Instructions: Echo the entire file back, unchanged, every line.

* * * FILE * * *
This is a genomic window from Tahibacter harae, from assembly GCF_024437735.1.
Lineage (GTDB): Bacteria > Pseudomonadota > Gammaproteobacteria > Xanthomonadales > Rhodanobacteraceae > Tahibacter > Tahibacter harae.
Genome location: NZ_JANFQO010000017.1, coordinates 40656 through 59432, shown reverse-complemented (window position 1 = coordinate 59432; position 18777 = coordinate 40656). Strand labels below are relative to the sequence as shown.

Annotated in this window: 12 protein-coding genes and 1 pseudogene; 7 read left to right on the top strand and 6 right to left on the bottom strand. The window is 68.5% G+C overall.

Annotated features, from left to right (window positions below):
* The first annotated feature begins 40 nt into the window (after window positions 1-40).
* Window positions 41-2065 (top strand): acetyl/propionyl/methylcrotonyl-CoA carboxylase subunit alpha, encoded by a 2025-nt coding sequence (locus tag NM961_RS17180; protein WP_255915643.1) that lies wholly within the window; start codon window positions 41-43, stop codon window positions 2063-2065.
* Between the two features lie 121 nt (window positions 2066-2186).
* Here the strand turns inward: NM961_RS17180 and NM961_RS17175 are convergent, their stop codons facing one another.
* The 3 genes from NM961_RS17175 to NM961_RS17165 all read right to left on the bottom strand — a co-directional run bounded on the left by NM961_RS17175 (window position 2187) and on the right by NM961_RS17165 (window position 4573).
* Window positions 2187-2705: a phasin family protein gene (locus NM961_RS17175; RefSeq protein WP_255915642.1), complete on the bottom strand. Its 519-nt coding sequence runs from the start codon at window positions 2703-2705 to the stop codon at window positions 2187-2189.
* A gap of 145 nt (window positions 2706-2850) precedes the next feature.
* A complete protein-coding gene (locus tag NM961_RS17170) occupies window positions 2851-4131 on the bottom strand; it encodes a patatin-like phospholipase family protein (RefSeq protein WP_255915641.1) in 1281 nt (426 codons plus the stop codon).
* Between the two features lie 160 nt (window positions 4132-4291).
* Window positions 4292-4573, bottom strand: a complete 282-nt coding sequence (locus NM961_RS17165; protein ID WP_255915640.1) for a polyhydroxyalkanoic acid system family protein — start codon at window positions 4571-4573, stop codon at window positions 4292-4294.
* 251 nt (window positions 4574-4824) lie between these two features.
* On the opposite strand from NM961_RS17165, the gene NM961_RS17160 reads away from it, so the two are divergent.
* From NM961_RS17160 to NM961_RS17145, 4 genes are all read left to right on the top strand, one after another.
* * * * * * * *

This is a genomic window from Tahibacter harae, from assembly GCF_024437735.1.
Lineage (GTDB): Bacteria > Pseudomonadota > Gammaproteobacteria > Xanthomonadales > Rhodanobacteraceae > Tahibacter > Tahibacter harae.
Genome location: NZ_JANFQO010000017.1, coordinates 40656 through 59432, shown reverse-complemented (window position 1 = coordinate 59432; position 18777 = coordinate 40656). Strand labels below are relative to the sequence as shown.

Annotated in this window: 12 protein-coding genes and 1 pseudogene; 7 read left to right on the top strand and 6 right to left on the bottom strand. The window is 68.5% G+C overall.

Annotated features, from left to right (window positions below):
* The first annotated feature begins 40 nt into the window (after window positions 1-40).
* Window positions 41-2065 (top strand): acetyl/propionyl/methylcrotonyl-CoA carboxylase subunit alpha, encoded by a 2025-nt coding sequence (locus tag NM961_RS17180; protein WP_255915643.1) that lies wholly within the window; start codon window positions 41-43, stop codon window positions 2063-2065.
* Between the two features lie 121 nt (window positions 2066-2186).
* Here the strand turns inward: NM961_RS17180 and NM961_RS17175 are convergent, their stop codons facing one another.
* The 3 genes from NM961_RS17175 to NM961_RS17165 all read right to left on the bottom strand — a co-directional run bounded on the left by NM961_RS17175 (window position 2187) and on the right by NM961_RS17165 (window position 4573).
* Window positions 2187-2705: a phasin family protein gene (locus NM961_RS17175; RefSeq protein WP_255915642.1), complete on the bottom strand. Its 519-nt coding sequence runs from the start codon at window positions 2703-2705 to the stop codon at window positions 2187-2189.
* A gap of 145 nt (window positions 2706-2850) precedes the next feature.
* A complete protein-coding gene (locus tag NM961_RS17170) occupies window positions 2851-4131 on the bottom strand; it encodes a patatin-like phospholipase family protein (RefSeq protein WP_255915641.1) in 1281 nt (426 codons plus the stop codon).
* Between the two features lie 160 nt (window positions 4132-4291).
* Window positions 4292-4573, bottom strand: a complete 282-nt coding sequence (locus NM961_RS17165; protein ID WP_255915640.1) for a polyhydroxyalkanoic acid system family protein — start codon at window positions 4571-4573, stop codon at window positions 4292-4294.
* 251 nt (window positions 4574-4824) lie between these two features.
* On the opposite strand from NM961_RS17165, the gene NM961_RS17160 reads away from it, so the two are divergent.
* From NM961_RS17160 to NM961_RS17145, 4 genes are all read left to right on the top strand, one after another.